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The 3 Rules of Follow-Through in Dog Training

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Every time you give a command (or cue), you are communicating more than just words to your dog. You're not only giving direction to your dog (which is excellent leadership by the way - good job!), you are teaching your dog what your expectations are when you give direction. When dogs respond inconsistently to our commands, it's almost always because we have taught them to do just that.

Golden Retriever sitting politely

Think about it. Do you ask your dog to sit, down, stay, or come, but only follow through if you're not too busy or distracted? Do you ask your dog to do one thing, but settle for another as "good enough"? Do you switch back and forth between commands, trying to find one your dog will actually listen to? We all do these things at one time or another, but if it becomes a habit --- then we are teaching our dogs that what we say has no meaning. Keep in mind, we can't explain later that "I really didn't mean that", to a dog! With them, how we follow through with our actions means everything.


There are three basic rules of follow-through in dog training:

Know your attention limitations. Training requires not just your dog's attention, but yours as well! And let's face it, there simply will be times when it's not practical to take your attention away from what you're doing, so that you can give it to your dog. Maybe you're on the phone with your boss, signing for a package at the door, or driving in heavy traffic. If you are in one of those situations that doesn't allow for you to excuse yourself briefly, so that you can follow through with your dog, don't give a command in the first place. It is better to say nothing than to teach your dog that your words mean nothing. Yes, it's that important! Giving direction, and then not following through to be sure your direction is complied with, communicates to your dog that your words have no consistent meaning, and actually sets you back in your training.

Don't waffle. There are times when all of us give a particular command, when in reality, we'd be perfectly happy if our dogs did a range of things. Maybe you've said come, when you really just want your dog to stop pestering the cat. Maybe you've said sit, when you really just want your dog to stop fidgeting and settle down! The problem is, it doesn't matter what you would settle for - your dog needs to know that your directions are "trustworthy". Once the command has been spoken, follow through with the exact command you gave, even if you don't really need for your dog to do that anymore.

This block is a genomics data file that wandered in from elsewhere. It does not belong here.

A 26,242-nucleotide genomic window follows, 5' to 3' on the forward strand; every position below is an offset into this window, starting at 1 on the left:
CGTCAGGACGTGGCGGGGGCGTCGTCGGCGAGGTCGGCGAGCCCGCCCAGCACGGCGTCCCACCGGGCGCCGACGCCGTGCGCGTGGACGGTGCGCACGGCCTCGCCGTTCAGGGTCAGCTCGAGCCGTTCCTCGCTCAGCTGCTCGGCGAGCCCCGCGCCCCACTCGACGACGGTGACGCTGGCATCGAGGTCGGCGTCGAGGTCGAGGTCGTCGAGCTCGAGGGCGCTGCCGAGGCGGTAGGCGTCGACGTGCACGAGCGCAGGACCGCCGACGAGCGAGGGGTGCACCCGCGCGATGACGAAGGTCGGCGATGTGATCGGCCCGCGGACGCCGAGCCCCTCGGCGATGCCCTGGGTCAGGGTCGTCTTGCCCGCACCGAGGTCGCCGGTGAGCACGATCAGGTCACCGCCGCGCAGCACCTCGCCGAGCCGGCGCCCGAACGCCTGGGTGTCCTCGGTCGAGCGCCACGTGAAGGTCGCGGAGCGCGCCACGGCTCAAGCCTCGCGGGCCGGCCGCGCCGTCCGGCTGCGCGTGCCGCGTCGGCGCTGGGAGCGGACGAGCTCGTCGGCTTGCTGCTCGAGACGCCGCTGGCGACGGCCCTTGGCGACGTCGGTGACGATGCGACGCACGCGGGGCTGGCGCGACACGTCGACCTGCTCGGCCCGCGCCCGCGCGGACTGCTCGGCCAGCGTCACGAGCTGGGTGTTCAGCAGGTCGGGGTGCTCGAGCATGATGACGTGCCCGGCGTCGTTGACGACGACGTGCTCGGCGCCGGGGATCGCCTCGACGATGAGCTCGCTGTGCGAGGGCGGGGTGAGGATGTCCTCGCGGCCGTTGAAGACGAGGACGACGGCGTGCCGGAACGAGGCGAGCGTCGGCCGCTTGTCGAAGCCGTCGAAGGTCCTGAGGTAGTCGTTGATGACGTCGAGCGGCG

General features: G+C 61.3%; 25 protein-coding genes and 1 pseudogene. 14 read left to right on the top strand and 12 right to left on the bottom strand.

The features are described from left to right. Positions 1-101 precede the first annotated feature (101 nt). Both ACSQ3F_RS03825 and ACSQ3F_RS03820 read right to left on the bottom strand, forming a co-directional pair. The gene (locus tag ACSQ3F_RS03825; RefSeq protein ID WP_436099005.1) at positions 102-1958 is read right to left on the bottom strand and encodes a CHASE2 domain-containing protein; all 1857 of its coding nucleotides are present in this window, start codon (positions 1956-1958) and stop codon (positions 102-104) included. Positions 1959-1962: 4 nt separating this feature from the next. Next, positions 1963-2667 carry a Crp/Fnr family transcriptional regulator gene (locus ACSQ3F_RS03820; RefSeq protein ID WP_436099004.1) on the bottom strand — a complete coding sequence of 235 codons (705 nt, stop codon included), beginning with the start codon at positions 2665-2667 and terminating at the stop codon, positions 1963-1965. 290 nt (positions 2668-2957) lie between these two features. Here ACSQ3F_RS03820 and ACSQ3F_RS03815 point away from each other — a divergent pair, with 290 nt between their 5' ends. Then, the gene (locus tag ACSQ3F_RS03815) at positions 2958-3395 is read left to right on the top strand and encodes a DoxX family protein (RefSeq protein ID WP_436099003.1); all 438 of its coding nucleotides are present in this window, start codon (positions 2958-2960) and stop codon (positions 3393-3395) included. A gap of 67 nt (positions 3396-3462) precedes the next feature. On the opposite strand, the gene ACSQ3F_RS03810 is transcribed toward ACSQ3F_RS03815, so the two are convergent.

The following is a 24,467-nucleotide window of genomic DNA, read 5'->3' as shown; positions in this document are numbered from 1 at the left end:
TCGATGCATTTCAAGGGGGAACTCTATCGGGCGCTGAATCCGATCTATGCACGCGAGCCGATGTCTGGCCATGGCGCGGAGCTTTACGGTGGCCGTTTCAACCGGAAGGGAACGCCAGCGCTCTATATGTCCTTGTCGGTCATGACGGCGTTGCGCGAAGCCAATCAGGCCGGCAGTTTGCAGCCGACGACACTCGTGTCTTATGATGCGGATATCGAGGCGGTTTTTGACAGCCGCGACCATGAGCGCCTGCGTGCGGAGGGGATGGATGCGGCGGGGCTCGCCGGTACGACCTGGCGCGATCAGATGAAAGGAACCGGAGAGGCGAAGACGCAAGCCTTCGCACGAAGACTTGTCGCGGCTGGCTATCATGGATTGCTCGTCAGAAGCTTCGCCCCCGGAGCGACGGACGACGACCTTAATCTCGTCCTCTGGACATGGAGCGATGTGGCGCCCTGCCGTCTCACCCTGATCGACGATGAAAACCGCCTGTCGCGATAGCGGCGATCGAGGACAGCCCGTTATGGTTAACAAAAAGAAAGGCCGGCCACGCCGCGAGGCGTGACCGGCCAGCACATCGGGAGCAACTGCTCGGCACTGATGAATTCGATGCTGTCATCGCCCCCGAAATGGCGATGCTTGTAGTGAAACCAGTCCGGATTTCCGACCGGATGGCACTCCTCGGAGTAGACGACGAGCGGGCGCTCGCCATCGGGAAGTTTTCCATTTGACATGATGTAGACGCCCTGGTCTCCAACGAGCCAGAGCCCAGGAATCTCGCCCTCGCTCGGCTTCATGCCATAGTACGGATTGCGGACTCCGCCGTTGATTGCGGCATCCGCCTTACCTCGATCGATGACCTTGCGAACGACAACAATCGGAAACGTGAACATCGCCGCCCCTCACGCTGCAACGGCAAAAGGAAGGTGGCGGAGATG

Pick a command and stick to it. Again, this is about expectations. Let's say Serena wants to pet Sparky, but doesn't want him jumping all over her when she does it. She starts off well, asking Sparky to sit as he approaches. Sparky starts to sit, but then gets distracted and wanders past her. "Come!" calls Serena. Sparky turns around, and on his way back, notices the new houseplant and goes to check it out. "Leave it!", laments Serena. Suddenly Sparky remembers Serena is in the room, and comes bouncing over. "Off!!", Serena yells. Sparky stops, flops down on the floor for a belly rub, and a relieved Serena praises "Good Boy!".


Pretty funny, isn't it? Maybe familiar, too? Can you see Serena's mistake? You guessed it: no follow-through! Moving from command to command, hoping that eventually one will "work", actually teaches your dog to ignore you. After all, if we don't follow through on the first command, why in the world would our dog think that the next one, or one after that, should be any different? Choose a command - something you know your dog is capable of doing - then calmly and pleasantly persist until you get the response you asked for.

So, if you feel your dog's response to commands could be more consistent, start out by working on improving your follow-through. I guarantee your dog will thank you for it!


Julie Cantrell BSc, CDBC
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